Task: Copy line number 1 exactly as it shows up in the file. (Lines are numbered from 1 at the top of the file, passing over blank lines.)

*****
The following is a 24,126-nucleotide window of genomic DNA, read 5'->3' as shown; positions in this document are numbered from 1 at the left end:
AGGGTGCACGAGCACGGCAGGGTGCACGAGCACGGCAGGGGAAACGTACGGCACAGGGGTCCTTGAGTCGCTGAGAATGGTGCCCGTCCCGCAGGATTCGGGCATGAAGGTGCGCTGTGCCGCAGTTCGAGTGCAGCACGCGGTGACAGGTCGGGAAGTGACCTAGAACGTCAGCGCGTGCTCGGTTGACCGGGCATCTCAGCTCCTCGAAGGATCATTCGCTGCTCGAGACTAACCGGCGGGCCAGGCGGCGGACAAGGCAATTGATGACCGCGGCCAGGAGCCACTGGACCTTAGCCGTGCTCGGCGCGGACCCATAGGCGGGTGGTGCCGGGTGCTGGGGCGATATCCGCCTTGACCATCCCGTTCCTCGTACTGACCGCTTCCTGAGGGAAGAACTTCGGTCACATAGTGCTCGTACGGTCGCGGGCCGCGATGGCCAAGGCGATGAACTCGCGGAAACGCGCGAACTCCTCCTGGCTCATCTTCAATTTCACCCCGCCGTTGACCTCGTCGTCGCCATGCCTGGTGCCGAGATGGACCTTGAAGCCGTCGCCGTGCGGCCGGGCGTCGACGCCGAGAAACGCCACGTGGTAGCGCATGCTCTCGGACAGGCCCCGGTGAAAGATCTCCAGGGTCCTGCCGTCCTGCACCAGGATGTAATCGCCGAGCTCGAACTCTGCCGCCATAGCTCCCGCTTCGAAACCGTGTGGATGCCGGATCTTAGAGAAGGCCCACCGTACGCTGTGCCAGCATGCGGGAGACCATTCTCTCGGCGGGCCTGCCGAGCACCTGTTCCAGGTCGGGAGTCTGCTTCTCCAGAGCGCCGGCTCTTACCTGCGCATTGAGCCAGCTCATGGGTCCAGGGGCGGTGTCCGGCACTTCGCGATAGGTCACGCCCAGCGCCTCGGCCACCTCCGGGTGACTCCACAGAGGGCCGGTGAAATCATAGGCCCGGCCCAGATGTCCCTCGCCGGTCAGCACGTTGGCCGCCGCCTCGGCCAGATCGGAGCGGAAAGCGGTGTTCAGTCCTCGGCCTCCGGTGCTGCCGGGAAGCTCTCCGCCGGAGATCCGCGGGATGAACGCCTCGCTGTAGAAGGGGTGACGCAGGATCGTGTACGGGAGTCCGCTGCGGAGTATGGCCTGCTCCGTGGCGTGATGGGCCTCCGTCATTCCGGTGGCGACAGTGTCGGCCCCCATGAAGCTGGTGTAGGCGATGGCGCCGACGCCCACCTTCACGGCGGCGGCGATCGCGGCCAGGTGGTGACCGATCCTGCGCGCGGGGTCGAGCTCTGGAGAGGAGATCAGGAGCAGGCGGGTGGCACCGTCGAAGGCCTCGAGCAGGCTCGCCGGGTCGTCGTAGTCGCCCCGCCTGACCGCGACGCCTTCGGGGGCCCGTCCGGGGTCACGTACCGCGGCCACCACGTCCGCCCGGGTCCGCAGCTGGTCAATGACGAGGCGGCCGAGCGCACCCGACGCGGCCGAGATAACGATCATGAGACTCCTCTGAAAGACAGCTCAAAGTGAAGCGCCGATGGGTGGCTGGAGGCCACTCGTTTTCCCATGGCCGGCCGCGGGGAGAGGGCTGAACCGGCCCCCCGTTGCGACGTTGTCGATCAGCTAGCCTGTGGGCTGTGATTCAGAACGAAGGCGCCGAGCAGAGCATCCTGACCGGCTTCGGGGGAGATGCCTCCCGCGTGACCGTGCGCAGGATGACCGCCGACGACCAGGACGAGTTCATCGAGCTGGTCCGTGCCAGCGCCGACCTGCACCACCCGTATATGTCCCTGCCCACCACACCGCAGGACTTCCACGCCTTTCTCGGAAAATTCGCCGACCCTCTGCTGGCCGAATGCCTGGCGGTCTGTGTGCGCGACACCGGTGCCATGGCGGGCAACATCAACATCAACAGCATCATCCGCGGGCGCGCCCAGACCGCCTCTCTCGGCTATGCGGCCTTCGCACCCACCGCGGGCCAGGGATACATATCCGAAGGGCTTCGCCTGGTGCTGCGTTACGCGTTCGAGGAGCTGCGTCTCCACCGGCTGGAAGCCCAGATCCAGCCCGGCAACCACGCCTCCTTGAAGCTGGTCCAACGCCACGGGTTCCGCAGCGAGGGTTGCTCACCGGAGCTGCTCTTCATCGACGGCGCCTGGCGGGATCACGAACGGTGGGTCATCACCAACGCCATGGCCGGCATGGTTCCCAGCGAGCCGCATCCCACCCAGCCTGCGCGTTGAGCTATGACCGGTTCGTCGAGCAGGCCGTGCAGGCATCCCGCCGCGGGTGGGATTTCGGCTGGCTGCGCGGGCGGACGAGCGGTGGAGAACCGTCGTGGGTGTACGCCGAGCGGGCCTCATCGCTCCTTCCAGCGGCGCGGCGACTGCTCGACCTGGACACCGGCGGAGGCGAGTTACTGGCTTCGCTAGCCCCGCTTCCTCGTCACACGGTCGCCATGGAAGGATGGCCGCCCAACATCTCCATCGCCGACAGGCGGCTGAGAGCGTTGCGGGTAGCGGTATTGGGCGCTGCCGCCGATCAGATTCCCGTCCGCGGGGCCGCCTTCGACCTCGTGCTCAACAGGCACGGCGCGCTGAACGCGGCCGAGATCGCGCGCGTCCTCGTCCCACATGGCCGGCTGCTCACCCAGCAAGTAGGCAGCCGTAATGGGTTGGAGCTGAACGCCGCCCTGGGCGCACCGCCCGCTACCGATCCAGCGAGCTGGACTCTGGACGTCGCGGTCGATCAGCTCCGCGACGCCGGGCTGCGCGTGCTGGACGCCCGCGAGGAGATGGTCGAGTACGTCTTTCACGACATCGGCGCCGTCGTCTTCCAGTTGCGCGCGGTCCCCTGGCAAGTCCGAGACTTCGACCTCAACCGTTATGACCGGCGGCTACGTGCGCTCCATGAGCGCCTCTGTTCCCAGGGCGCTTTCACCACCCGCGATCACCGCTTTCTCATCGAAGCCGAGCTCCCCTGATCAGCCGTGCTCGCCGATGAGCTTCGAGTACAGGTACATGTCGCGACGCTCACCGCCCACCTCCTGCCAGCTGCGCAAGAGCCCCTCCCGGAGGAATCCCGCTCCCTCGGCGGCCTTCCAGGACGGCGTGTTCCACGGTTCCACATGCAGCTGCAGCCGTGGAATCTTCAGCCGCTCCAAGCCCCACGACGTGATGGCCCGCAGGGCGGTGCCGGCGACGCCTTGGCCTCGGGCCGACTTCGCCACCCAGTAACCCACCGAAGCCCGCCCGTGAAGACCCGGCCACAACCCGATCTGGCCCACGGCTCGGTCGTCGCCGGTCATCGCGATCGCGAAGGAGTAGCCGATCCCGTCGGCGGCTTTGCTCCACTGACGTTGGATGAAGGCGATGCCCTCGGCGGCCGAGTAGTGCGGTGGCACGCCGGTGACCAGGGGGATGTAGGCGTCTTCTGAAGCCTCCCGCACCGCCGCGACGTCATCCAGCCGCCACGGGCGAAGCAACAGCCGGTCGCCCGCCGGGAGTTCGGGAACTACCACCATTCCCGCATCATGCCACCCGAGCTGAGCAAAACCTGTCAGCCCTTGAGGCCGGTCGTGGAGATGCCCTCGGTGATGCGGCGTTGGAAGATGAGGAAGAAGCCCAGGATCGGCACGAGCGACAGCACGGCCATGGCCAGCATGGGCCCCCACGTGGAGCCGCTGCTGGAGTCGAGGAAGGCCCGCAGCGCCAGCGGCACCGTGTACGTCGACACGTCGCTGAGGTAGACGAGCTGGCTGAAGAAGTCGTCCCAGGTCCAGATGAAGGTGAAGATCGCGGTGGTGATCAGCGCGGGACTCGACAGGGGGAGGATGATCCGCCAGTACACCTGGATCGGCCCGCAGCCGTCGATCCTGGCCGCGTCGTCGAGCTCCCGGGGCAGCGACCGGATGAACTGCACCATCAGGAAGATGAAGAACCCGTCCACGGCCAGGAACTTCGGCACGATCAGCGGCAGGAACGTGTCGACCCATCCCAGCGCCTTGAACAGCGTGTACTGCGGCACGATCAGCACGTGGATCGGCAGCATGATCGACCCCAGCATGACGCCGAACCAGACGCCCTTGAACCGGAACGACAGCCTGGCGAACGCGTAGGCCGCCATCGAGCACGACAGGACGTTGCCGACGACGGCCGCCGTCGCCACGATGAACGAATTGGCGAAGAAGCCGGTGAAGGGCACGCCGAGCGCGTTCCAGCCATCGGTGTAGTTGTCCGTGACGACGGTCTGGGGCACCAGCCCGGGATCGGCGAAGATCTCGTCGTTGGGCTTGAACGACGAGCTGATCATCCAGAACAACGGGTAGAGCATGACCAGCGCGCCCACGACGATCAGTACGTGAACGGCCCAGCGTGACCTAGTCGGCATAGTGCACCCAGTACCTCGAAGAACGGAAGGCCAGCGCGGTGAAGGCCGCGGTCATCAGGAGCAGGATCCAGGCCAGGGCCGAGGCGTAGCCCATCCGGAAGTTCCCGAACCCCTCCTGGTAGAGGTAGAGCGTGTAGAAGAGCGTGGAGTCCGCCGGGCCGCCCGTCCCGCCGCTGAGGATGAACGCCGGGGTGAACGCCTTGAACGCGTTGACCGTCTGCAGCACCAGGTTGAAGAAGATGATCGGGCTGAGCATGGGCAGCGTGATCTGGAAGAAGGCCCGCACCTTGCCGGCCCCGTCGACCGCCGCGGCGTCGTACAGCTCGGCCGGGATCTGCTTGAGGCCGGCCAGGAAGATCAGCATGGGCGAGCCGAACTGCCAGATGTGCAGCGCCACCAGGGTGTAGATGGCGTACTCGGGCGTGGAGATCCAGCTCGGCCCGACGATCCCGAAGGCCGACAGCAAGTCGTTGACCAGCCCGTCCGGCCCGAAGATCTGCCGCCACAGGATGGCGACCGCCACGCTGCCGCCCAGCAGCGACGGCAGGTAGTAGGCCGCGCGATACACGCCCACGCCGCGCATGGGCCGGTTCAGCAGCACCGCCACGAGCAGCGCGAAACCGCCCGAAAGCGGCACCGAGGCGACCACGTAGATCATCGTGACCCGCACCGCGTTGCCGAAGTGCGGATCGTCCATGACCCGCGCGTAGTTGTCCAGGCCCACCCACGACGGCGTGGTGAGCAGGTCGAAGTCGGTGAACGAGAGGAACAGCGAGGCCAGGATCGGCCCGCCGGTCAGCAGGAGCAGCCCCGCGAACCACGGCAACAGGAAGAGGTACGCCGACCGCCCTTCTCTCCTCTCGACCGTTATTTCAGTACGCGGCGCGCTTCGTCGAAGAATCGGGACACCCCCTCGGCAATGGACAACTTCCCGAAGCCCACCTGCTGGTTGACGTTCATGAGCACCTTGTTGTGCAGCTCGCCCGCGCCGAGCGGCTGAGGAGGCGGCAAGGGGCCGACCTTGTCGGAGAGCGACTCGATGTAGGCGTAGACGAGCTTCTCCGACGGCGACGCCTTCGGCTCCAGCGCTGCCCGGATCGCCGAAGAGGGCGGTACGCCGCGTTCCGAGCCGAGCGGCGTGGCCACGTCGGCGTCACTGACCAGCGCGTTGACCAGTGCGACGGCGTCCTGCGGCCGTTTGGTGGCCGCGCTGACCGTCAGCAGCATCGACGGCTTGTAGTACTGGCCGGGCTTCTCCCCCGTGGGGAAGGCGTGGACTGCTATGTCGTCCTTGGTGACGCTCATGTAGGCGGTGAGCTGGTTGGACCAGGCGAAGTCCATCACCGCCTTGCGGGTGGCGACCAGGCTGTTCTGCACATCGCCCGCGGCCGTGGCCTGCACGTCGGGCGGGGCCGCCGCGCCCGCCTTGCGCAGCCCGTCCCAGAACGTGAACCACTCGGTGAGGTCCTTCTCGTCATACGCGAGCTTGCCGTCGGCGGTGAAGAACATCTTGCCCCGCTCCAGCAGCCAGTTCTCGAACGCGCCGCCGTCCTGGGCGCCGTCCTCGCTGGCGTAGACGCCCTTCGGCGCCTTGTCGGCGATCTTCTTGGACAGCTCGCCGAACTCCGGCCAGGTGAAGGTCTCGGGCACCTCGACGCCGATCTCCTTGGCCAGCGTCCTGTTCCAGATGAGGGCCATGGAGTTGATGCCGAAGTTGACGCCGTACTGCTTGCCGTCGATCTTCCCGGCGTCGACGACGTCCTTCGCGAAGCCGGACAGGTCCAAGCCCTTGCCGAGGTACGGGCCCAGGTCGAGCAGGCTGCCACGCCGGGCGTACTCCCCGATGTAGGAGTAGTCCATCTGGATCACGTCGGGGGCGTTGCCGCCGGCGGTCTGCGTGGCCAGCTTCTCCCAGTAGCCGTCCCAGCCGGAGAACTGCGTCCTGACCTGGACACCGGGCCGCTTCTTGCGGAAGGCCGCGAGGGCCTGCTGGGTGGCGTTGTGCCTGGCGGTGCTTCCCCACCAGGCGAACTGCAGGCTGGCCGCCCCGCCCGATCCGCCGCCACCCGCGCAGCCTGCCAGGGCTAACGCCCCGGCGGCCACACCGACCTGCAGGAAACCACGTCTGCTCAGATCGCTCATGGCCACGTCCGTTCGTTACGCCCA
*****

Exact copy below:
The following is a 24,126-nucleotide window of genomic DNA, read 5'->3' as shown; positions in this document are numbered from 1 at the left end: